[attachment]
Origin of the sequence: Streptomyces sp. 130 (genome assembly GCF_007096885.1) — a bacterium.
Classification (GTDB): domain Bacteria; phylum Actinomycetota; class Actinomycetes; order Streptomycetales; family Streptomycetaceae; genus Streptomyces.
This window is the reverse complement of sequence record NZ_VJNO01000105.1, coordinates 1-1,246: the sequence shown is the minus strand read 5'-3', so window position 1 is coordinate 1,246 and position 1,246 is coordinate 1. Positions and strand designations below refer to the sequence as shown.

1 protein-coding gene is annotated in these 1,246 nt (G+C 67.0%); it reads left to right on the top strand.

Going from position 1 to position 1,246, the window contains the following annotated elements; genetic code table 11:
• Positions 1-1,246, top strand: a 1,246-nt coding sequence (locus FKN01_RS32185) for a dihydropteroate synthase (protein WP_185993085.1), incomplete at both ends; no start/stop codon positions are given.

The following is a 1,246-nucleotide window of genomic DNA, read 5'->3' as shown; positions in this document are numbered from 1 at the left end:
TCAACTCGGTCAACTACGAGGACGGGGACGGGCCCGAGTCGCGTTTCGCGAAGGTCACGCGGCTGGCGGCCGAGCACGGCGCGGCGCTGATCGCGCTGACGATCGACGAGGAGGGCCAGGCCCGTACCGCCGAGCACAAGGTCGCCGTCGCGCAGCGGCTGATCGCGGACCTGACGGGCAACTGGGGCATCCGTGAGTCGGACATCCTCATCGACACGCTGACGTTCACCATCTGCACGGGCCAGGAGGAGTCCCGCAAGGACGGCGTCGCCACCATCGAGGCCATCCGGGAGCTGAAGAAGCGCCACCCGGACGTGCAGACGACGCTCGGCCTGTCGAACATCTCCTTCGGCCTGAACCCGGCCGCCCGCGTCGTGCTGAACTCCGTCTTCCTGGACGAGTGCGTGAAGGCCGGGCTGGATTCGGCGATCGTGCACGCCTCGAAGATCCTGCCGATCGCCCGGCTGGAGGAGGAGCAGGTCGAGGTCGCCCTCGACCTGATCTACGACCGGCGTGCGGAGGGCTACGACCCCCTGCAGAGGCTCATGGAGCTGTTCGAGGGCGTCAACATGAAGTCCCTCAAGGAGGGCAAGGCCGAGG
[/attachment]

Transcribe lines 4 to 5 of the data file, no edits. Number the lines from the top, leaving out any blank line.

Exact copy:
1 protein-coding gene is annotated in these 1,246 nt (G+C 67.0%); it reads left to right on the top strand.

Going from position 1 to position 1,246, the window contains the following annotated elements; genetic code table 11: